Resolution on: Conduct Research Exploring the Contributions Strong Trade Unions Make to Societies With Robust Human Rights

published 19 September 2019 updated 19 September 2019

The 8th World Congress of Education International, meeting in Bangkok in July 2019, noting that:

(1) Education International (EI) has strong engagement with a number of human rights issues in addition to trade union rights, including the right to education, gender and LGBT discrimination, migrant and refugees, indigenous people’s rights, and the brutal violation of human rights perpetrated by non-State actors, and terrorist attacks on students and teachers;

(2) EI cooperates with other global unions on a number of trade union rights’ issues and in individual countries where abuses are serious. (Such as, in recent years, Burma and Iran, and South Korea where there has been good cooperation with other global unions on human and trade union rights issues.);

(3) Globally, education unions are confronting increasing pressures and challenges that threaten to undermine trade union rights, including the right to collectively bargain and to engage in labour action. In some cases, trade union membership and density are also under attack. These global challenges occur within the broader context of domestic and international human rights commitments and regimes.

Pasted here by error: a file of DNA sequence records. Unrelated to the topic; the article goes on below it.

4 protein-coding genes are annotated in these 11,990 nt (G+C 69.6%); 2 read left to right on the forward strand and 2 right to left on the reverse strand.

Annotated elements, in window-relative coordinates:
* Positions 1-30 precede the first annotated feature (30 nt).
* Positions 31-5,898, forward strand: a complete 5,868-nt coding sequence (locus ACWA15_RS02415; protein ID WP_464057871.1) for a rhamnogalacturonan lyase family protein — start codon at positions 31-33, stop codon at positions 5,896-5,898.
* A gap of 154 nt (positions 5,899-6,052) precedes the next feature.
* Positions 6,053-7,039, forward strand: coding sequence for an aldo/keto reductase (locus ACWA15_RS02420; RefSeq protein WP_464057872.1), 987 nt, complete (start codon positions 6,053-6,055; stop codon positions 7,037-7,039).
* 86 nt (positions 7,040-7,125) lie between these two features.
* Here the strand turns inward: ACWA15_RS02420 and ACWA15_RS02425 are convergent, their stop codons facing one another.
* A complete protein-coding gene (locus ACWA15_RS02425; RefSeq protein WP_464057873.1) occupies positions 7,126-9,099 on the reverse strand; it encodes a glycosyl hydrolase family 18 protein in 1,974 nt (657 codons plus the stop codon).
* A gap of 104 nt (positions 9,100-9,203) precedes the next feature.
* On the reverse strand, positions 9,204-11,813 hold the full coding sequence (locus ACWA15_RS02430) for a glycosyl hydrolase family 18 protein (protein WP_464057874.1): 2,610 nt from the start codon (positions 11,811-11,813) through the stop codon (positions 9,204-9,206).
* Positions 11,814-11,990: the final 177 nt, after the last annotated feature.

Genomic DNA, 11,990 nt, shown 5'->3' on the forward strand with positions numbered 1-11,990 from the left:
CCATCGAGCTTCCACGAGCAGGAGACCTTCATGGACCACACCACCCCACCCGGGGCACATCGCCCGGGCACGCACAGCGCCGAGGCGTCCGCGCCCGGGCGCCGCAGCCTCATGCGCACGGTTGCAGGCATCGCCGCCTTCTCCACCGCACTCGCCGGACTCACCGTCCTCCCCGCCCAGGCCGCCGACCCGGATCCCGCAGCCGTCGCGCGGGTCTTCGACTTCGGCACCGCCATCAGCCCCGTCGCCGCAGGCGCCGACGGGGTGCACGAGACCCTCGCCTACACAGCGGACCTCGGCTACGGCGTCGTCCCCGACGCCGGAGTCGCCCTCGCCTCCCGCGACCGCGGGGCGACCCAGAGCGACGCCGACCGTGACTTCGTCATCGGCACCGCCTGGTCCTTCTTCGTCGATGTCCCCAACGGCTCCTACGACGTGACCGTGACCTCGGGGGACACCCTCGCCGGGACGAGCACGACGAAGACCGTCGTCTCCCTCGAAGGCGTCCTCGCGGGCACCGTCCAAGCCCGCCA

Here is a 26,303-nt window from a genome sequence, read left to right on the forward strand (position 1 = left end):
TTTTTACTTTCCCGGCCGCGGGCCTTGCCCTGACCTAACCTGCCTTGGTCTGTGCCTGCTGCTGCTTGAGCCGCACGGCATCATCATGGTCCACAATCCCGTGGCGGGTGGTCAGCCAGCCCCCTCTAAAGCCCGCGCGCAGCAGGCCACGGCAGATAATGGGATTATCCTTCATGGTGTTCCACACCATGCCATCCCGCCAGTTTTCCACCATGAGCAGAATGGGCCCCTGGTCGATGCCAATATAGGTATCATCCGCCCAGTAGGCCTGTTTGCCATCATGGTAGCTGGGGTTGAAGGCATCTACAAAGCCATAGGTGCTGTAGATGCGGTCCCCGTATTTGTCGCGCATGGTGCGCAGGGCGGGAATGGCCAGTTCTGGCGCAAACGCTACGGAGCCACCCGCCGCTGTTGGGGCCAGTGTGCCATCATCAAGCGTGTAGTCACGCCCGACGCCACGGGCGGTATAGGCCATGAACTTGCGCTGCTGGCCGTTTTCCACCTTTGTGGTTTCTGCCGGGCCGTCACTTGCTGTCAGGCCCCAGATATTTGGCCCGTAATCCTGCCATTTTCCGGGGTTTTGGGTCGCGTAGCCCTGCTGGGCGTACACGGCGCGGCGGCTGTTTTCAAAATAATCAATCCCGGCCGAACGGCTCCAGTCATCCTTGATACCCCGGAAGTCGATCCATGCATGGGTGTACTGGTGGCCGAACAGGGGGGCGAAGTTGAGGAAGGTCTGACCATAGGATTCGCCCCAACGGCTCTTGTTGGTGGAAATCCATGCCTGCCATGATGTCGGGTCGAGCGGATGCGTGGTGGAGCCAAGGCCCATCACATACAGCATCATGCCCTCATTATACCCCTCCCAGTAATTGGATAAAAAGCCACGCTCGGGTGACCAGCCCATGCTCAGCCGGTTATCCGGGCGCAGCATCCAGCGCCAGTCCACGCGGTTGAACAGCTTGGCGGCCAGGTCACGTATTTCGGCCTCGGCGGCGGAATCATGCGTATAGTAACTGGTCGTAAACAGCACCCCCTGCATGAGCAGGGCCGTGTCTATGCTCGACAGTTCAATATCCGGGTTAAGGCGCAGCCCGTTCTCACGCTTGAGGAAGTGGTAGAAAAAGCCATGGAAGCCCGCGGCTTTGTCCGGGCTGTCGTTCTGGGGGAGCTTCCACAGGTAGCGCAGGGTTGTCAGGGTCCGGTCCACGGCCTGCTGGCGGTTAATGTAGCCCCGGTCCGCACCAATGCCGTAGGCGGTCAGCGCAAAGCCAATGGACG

And further noting:(4) That trade union rights are human rights;

(5) The ILO/UNESCO Recommendation concerning the Status of Teachers, the international law regarding the rights and responsibilities of the teaching profession described by the late Norm Goble, former General Secretary of the Canadian Teachers’ Federation and of the World Confederation of Organizations of the Teaching Profession (WCOTP), as “a charter of immense significance;”

(6) The paucity of research regarding how trade union rights and human rights intersect at a country or state-level.

Recommends that:

(7) EI conduct research exploring the contributions strong trade unions make to societies with robust human rights, to better understand, and then promote, the correlation between strong trade unions and societies with robust human rights.